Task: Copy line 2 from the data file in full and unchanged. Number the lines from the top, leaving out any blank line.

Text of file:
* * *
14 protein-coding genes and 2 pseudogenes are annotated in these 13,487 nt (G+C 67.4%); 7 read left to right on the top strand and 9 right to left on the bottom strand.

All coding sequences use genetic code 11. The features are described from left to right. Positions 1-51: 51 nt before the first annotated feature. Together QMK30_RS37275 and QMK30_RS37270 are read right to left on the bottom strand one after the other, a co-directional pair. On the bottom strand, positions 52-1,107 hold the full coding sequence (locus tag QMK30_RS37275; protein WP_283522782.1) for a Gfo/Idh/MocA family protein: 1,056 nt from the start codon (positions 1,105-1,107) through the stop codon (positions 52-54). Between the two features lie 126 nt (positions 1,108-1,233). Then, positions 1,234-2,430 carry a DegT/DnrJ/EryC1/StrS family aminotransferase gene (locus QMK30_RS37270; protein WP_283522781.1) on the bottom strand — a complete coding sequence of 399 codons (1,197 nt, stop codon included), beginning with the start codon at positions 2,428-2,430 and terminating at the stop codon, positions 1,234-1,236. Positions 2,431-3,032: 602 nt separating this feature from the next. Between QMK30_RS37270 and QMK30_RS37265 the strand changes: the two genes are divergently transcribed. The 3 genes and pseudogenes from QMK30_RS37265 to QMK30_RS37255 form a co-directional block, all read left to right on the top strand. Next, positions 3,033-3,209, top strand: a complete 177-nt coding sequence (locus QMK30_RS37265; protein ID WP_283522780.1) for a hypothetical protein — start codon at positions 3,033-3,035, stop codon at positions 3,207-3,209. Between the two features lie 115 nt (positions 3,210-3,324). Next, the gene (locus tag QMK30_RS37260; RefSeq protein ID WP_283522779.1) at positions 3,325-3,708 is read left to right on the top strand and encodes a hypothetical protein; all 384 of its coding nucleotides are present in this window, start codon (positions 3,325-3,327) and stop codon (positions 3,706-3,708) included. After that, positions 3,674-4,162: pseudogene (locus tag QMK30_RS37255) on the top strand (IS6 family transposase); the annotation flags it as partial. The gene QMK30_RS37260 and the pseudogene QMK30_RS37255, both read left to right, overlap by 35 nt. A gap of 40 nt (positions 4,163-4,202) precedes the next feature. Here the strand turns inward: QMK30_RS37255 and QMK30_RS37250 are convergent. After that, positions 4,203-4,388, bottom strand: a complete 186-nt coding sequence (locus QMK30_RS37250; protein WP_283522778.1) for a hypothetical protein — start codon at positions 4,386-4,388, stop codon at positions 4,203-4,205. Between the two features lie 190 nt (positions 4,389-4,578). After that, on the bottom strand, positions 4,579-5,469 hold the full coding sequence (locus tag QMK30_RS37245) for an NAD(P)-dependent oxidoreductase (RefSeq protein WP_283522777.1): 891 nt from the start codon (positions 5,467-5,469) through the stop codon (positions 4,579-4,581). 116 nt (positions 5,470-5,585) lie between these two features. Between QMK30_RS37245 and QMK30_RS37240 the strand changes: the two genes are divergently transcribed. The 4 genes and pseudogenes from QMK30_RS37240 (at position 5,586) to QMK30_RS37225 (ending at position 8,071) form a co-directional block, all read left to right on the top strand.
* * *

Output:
All coding sequences use genetic code 11. The features are described from left to right. Positions 1-51: 51 nt before the first annotated feature. Together QMK30_RS37275 and QMK30_RS37270 are read right to left on the bottom strand one after the other, a co-directional pair. On the bottom strand, positions 52-1,107 hold the full coding sequence (locus tag QMK30_RS37275; protein WP_283522782.1) for a Gfo/Idh/MocA family protein: 1,056 nt from the start codon (positions 1,105-1,107) through the stop codon (positions 52-54). Between the two features lie 126 nt (positions 1,108-1,233). Then, positions 1,234-2,430 carry a DegT/DnrJ/EryC1/StrS family aminotransferase gene (locus QMK30_RS37270; protein WP_283522781.1) on the bottom strand — a complete coding sequence of 399 codons (1,197 nt, stop codon included), beginning with the start codon at positions 2,428-2,430 and terminating at the stop codon, positions 1,234-1,236. Positions 2,431-3,032: 602 nt separating this feature from the next. Between QMK30_RS37270 and QMK30_RS37265 the strand changes: the two genes are divergently transcribed. The 3 genes and pseudogenes from QMK30_RS37265 to QMK30_RS37255 form a co-directional block, all read left to right on the top strand. Next, positions 3,033-3,209, top strand: a complete 177-nt coding sequence (locus QMK30_RS37265; protein ID WP_283522780.1) for a hypothetical protein — start codon at positions 3,033-3,035, stop codon at positions 3,207-3,209. Between the two features lie 115 nt (positions 3,210-3,324). Next, the gene (locus tag QMK30_RS37260; RefSeq protein ID WP_283522779.1) at positions 3,325-3,708 is read left to right on the top strand and encodes a hypothetical protein; all 384 of its coding nucleotides are present in this window, start codon (positions 3,325-3,327) and stop codon (positions 3,706-3,708) included. After that, positions 3,674-4,162: pseudogene (locus tag QMK30_RS37255) on the top strand (IS6 family transposase); the annotation flags it as partial. The gene QMK30_RS37260 and the pseudogene QMK30_RS37255, both read left to right, overlap by 35 nt. A gap of 40 nt (positions 4,163-4,202) precedes the next feature. Here the strand turns inward: QMK30_RS37255 and QMK30_RS37250 are convergent. After that, positions 4,203-4,388, bottom strand: a complete 186-nt coding sequence (locus QMK30_RS37250; protein WP_283522778.1) for a hypothetical protein — start codon at positions 4,386-4,388, stop codon at positions 4,203-4,205. Between the two features lie 190 nt (positions 4,389-4,578). After that, on the bottom strand, positions 4,579-5,469 hold the full coding sequence (locus tag QMK30_RS37245) for an NAD(P)-dependent oxidoreductase (RefSeq protein WP_283522777.1): 891 nt from the start codon (positions 5,467-5,469) through the stop codon (positions 4,579-4,581). 116 nt (positions 5,470-5,585) lie between these two features. Between QMK30_RS37245 and QMK30_RS37240 the strand changes: the two genes are divergently transcribed. The 4 genes and pseudogenes from QMK30_RS37240 (at position 5,586) to QMK30_RS37225 (ending at position 8,071) form a co-directional block, all read left to right on the top strand.